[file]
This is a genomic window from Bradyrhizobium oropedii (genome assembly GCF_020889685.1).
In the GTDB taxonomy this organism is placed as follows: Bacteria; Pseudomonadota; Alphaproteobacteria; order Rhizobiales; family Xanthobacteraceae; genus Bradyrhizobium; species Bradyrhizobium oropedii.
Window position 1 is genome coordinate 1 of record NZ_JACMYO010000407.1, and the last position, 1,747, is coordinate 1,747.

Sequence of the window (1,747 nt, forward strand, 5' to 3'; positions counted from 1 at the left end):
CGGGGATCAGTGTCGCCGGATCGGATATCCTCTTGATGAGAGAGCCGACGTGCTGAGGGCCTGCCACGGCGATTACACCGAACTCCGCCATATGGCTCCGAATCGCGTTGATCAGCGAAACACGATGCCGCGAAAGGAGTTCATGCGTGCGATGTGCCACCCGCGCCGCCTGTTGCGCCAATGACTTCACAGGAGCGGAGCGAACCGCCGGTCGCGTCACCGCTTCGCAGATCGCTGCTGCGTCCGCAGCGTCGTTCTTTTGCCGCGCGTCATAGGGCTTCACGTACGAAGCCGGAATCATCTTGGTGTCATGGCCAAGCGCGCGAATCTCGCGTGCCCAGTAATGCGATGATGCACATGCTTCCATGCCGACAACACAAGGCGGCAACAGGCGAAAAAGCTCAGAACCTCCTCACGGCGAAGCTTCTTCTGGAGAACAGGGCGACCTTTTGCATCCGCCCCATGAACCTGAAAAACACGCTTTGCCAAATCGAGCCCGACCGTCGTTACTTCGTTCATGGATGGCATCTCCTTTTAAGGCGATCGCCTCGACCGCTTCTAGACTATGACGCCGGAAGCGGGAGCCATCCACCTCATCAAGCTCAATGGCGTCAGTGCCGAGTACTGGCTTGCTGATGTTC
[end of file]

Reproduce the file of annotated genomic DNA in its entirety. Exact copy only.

This is a genomic window from Bradyrhizobium oropedii (genome assembly GCF_020889685.1).
In the GTDB taxonomy this organism is placed as follows: Bacteria; Pseudomonadota; Alphaproteobacteria; order Rhizobiales; family Xanthobacteraceae; genus Bradyrhizobium; species Bradyrhizobium oropedii.
Window position 1 is genome coordinate 1 of record NZ_JACMYO010000407.1, and the last position, 1,747, is coordinate 1,747.

Sequence of the window (1,747 nt, forward strand, 5' to 3'; positions counted from 1 at the left end):
CGGGGATCAGTGTCGCCGGATCGGATATCCTCTTGATGAGAGAGCCGACGTGCTGAGGGCCTGCCACGGCGATTACACCGAACTCCGCCATATGGCTCCGAATCGCGTTGATCAGCGAAACACGATGCCGCGAAAGGAGTTCATGCGTGCGATGTGCCACCCGCGCCGCCTGTTGCGCCAATGACTTCACAGGAGCGGAGCGAACCGCCGGTCGCGTCACCGCTTCGCAGATCGCTGCTGCGTCCGCAGCGTCGTTCTTTTGCCGCGCGTCATAGGGCTTCACGTACGAAGCCGGAATCATCTTGGTGTCATGGCCAAGCGCGCGAATCTCGCGTGCCCAGTAATGCGATGATGCACATGCTTCCATGCCGACAACACAAGGCGGCAACAGGCGAAAAAGCTCAGAACCTCCTCACGGCGAAGCTTCTTCTGGAGAACAGGGCGACCTTTTGCATCCGCCCCATGAACCTGAAAAACACGCTTTGCCAAATCGAGCCCGACCGTCGTTACTTCGTTCATGGATGGCATCTCCTTTTAAGGCGATCGCCTCGACCGCTTCTAGACTATGACGCCGGAAGCGGGAGCCATCCACCTCATCAAGCTCAATGGCGTCAGTGCCGAGTACTGGCTTGCTGATGTTC